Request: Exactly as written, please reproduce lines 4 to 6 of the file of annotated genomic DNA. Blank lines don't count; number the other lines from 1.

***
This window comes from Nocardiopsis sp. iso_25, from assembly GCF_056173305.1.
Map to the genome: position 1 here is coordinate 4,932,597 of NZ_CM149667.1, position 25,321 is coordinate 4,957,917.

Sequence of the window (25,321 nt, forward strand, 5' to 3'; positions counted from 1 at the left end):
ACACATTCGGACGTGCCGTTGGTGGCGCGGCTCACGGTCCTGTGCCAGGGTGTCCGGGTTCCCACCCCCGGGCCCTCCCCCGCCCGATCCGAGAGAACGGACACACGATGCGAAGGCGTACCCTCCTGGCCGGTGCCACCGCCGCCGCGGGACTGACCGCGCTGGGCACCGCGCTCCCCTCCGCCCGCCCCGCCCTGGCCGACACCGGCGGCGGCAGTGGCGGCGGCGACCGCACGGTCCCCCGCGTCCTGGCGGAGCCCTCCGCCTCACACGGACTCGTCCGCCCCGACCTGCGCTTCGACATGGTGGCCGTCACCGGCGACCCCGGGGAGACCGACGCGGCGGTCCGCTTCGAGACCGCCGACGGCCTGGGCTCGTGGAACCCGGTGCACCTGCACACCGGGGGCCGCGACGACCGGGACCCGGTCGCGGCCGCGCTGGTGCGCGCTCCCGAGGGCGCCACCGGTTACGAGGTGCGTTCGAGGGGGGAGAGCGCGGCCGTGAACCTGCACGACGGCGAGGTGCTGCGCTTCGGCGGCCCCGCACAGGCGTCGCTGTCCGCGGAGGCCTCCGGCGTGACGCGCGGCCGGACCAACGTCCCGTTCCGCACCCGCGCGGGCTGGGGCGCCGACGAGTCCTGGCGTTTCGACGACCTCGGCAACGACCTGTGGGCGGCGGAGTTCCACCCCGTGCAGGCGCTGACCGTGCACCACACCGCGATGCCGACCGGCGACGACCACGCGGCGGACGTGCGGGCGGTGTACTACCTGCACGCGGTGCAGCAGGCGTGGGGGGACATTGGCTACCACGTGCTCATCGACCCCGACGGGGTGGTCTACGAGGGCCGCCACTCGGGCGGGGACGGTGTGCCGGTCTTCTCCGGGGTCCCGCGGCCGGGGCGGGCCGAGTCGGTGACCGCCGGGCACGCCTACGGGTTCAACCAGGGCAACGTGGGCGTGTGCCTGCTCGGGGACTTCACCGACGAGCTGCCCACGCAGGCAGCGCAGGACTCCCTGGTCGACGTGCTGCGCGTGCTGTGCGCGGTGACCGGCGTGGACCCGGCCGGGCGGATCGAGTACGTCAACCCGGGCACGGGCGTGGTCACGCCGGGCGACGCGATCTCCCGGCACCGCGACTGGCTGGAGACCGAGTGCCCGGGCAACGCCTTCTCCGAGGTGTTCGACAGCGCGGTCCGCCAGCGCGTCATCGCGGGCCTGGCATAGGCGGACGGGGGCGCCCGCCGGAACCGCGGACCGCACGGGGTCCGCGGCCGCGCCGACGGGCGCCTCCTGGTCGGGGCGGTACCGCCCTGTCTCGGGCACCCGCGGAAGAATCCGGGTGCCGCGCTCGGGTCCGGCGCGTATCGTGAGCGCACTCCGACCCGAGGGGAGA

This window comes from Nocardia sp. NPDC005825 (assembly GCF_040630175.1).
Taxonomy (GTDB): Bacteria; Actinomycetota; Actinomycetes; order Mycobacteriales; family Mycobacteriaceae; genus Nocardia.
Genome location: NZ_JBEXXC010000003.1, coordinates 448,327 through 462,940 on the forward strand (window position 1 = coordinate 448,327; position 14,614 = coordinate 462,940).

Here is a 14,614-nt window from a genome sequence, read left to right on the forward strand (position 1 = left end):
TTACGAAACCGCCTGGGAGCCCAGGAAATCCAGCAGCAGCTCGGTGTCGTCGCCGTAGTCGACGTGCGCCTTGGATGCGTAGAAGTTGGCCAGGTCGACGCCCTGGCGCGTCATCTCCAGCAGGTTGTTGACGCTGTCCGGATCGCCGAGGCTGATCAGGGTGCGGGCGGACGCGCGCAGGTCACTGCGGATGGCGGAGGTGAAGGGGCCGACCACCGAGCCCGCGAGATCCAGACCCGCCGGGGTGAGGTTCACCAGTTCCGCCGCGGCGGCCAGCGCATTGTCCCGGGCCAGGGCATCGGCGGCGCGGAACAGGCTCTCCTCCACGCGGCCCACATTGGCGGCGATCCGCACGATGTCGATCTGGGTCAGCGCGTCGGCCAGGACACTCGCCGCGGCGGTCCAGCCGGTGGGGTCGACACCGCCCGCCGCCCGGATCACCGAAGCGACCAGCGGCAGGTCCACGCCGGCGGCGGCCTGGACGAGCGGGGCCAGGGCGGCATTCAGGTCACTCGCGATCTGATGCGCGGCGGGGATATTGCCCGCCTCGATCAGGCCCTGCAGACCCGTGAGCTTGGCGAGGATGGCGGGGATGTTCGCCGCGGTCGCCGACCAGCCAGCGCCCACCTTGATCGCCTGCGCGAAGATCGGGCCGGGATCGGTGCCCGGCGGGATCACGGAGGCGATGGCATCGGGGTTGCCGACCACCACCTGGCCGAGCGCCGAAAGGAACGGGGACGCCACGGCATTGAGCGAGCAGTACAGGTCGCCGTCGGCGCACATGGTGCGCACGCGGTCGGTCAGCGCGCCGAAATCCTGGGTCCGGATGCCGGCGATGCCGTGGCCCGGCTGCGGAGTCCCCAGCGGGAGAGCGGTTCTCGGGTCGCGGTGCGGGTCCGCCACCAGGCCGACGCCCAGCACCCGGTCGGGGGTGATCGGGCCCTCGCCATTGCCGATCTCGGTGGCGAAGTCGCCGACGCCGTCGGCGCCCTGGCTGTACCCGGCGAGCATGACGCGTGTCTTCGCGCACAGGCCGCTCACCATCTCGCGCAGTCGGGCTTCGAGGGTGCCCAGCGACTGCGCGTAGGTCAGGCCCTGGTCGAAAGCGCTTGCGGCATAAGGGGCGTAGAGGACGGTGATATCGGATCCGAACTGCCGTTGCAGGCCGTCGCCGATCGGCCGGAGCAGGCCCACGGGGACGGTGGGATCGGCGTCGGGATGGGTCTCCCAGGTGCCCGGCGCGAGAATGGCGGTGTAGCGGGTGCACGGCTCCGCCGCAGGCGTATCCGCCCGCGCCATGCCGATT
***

ACACATTCGGACGTGCCGTTGGTGGCGCGGCTCACGGTCCTGTGCCAGGGTGTCCGGGTTCCCACCCCCGGGCCCTCCCCCGCCCGATCCGAGAGAACGGACACACGATGCGAAGGCGTACCCTCCTGGCCGGTGCCACCGCCGCCGCGGGACTGACCGCGCTGGGCACCGCGCTCCCCTCCGCCCGCCCCGCCCTGGCCGACACCGGCGGCGGCAGTGGCGGCGGCGACCGCACGGTCCCCCGCGTCCTGGCGGAGCCCTCCGCCTCACACGGACTCGTCCGCCCCGACCTGCGCTTCGACATGGTGGCCGTCACCGGCGACCCCGGGGAGACCGACGCGGCGGTCCGCTTCGAGACCGCCGACGGCCTGGGCTCGTGGAACCCGGTGCACCTGCACACCGGGGGCCGCGACGACCGGGACCCGGTCGCGGCCGCGCTGGTGCGCGCTCCCGAGGGCGCCACCGGTTACGAGGTGCGTTCGAGGGGGGAGAGCGCGGCCGTGAACCTGCACGACGGCGAGGTGCTGCGCTTCGGCGGCCCCGCACAGGCGTCGCTGTCCGCGGAGGCCTCCGGCGTGACGCGCGGCCGGACCAACGTCCCGTTCCGCACCCGCGCGGGCTGGGGCGCCGACGAGTCCTGGCGTTTCGACGACCTCGGCAACGACCTGTGGGCGGCGGAGTTCCACCCCGTGCAGGCGCTGACCGTGCACCACACCGCGATGCCGACCGGCGACGACCACGCGGCGGACGTGCGGGCGGTGTACTACCTGCACGCGGTGCAGCAGGCGTGGGGGGACATTGGCTACCACGTGCTCATCGACCCCGACGGGGTGGTCTACGAGGGCCGCCACTCGGGCGGGGACGGTGTGCCGGTCTTCTCCGGGGTCCCGCGGCCGGGGCGGGCCGAGTCGGTGACCGCCGGGCACGCCTACGGGTTCAACCAGGGCAACGTGGGCGTGTGCCTGCTCGGGGACTTCACCGACGAGCTGCCCACGCAGGCAGCGCAGGACTCCCTGGTCGACGTGCTGCGCGTGCTGTGCGCGGTGACCGGCGTGGACCCGGCCGGGCGGATCGAGTACGTCAACCCGGGCACGGGCGTGGTCACGCCGGGCGACGCGATCTCCCGGCACCGCGACTGGCTGGAGACCGAGTGCCCGGGCAACGCCTTCTCCGAGGTGTTCGACAGCGCGGTCCGCCAGCGCGTCATCGCGGGCCTGGCATAGGCGGACGGGGGCGCCCGCCGGAACCGCGGACCGCACGGGGTCCGCGGCCGCGCCGACGGGCGCCTCCTGGTCGGGGCGGTACCGCCCTGTCTCGGGCACCCGCGGAAGAATCCGGGTGCCGCGCTCGGGTCCGGCGCGTATCGTGAGCGCACTCCGACCCGAGGGGAGA

This window comes from Nocardia sp. NPDC005825 (assembly GCF_040630175.1).
Taxonomy (GTDB): Bacteria; Actinomycetota; Actinomycetes; order Mycobacteriales; family Mycobacteriaceae; genus Nocardia.